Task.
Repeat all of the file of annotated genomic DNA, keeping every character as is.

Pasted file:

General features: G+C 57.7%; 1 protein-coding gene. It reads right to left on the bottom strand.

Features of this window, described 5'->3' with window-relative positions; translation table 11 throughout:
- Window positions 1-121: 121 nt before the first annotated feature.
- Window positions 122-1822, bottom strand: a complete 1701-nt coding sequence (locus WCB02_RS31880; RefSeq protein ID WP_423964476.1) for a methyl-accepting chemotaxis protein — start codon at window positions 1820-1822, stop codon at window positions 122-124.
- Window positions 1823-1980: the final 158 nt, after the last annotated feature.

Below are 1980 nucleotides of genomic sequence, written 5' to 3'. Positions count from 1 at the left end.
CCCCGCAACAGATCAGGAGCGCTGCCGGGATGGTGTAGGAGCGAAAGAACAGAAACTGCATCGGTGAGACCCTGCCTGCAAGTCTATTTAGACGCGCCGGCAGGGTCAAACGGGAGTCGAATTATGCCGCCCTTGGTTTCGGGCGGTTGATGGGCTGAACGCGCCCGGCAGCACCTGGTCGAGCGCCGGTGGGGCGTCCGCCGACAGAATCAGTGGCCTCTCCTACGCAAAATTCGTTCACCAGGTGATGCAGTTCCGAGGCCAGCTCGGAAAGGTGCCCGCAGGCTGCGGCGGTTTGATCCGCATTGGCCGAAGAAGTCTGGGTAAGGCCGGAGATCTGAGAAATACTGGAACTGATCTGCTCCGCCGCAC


General features: G+C 57.7%; 1 protein-coding gene. It reads right to left on the bottom strand.

Features of this window, described 5'->3' with window-relative positions; translation table 11 throughout:
- Window positions 1-121: 121 nt before the first annotated feature.
- Window positions 122-1822, bottom strand: a complete 1701-nt coding sequence (locus WCB02_RS31880; RefSeq protein ID WP_423964476.1) for a methyl-accepting chemotaxis protein — start codon at window positions 1820-1822, stop codon at window positions 122-124.
- Window positions 1823-1980: the final 158 nt, after the last annotated feature.

Below are 1980 nucleotides of genomic sequence, written 5' to 3'. Positions count from 1 at the left end.
CCCCGCAACAGATCAGGAGCGCTGCCGGGATGGTGTAGGAGCGAAAGAACAGAAACTGCATCGGTGAGACCCTGCCTGCAAGTCTATTTAGACGCGCCGGCAGGGTCAAACGGGAGTCGAATTATGCCGCCCTTGGTTTCGGGCGGTTGATGGGCTGAACGCGCCCGGCAGCACCTGGTCGAGCGCCGGTGGGGCGTCCGCCGACAGAATCAGTGGCCTCTCCTACGCAAAATTCGTTCACCAGGTGATGCAGTTCCGAGGCCAGCTCGGAAAGGTGCCCGCAGGCTGCGGCGGTTTGATCCGCATTGGCCGAAGAAGTCTGGGTAAGGCCGGAGATCTGAGAAATACTGGAACTGATCTGCTCCGCCGCAC